KPIs tracked for each VMware Horizon tier

Figure 4: KPIs to be tracked for each VMware Horizon tier

As the VMware Connection Servers play a central role in brokering and controlling sessions, monitoring all aspects of their functioning is especially important. Any connectivity issues between the Connection Servers and the Active Directory, the vCenters, the event database, or the licensing servers must be immediately attended to.

74% of respondents are using more than one digital workspace technology today.”

– Digital Workspace & Performance Monitoring in the New Normal
– 2020/21 Survey Report by eGInnovations & xenappblog

4. Pinpointing the Root Cause of Problems with Topology Views

When you collect thousands of KPIs from different tiers, manually analyzing all these metrics is a tedious and time-consuming task. If your monitoring tool has machine learning capabilities, it can analyze all the metrics against historical baselines and automatically determine which of the several thousand metrics collected is indicative of a potential problem.

When problems manifest in many different VMware Horizon tiers, administrators are left to wonder where the real issue lies and where the effects are. If your monitoring tool has automatic correlation capabilities, it can auto-discover the VMware Horizon landscape. Color-coded topology views enable administrators to understand exactly where the root cause of the problems is.

Accurate root-cause diagnosis will help reduce mean time to repair (MTTR) and save your organization thousands of dollars in user productivity.

VMware service topology view

Figure 5: Service topology views depict the status of every layer and every Horizon tier. Color codes provide visual cues highlighting the problem areas.

Another key advantage is the fact that topology views can be easily used by helpdesk staff to triage problems. By determining which tier has a more severe issue, they can direct the problem to the right administration team. This can lead to increased operational efficiency. Finger-pointing will be reduced and your key administrators will spend less time in firefighting routine issues.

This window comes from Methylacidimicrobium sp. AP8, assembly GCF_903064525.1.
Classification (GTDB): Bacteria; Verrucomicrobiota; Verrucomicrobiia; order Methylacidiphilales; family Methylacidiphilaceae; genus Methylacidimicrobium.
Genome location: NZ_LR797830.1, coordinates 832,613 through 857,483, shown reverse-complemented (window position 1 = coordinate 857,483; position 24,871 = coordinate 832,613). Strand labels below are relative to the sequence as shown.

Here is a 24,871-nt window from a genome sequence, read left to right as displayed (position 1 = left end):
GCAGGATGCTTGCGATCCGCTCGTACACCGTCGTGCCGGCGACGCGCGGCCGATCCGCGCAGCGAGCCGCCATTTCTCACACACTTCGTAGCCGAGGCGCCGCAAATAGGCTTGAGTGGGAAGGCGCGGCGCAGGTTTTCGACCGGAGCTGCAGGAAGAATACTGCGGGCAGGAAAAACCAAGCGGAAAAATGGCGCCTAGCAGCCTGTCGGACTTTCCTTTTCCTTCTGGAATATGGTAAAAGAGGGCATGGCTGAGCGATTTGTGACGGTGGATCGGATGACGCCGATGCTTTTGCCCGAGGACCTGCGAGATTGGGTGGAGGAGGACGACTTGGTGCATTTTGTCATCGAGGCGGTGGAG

5. Reporting and Analytics

While real-time performance views are important, VMware Horizon admins are often called upon to perform post-mortem analysis on problems that may have happened in the past. For instance, your CIO may have had a slow logon a few hours ago and you have been asked to investigate why. Having access to detailed historical insights is therefore a must. As most VMware Horizon environments have non-persistent desktops, you cannot rely on access to the user’s desktop to investigate further. The monitoring tool must have sufficient metrics to assist with post-mortem diagnosis.

5.	Reporting and AnalyticsAs many organizations in healthcare, finance, and other sectors have strict compliance requirements, you will need your monitoring tool to assist with usage reporting on sessions, applications, users, and desktops.

At the same time, you need assistance for capacity planning as well. How can you accommodate additional users? Where are the resource bottlenecks? Do you need to add additional CPU or memory to your VMware ESX cluster? The empirical data collected by the monitoring tool should be used to provide you with such guidance.

Conclusion

A VMware Horizon administrator has a thankless job. In this blog, we have reviewed the top 5 capabilities that VMware Horizon administrators need in their monitoring tool to enable them to perform their job well.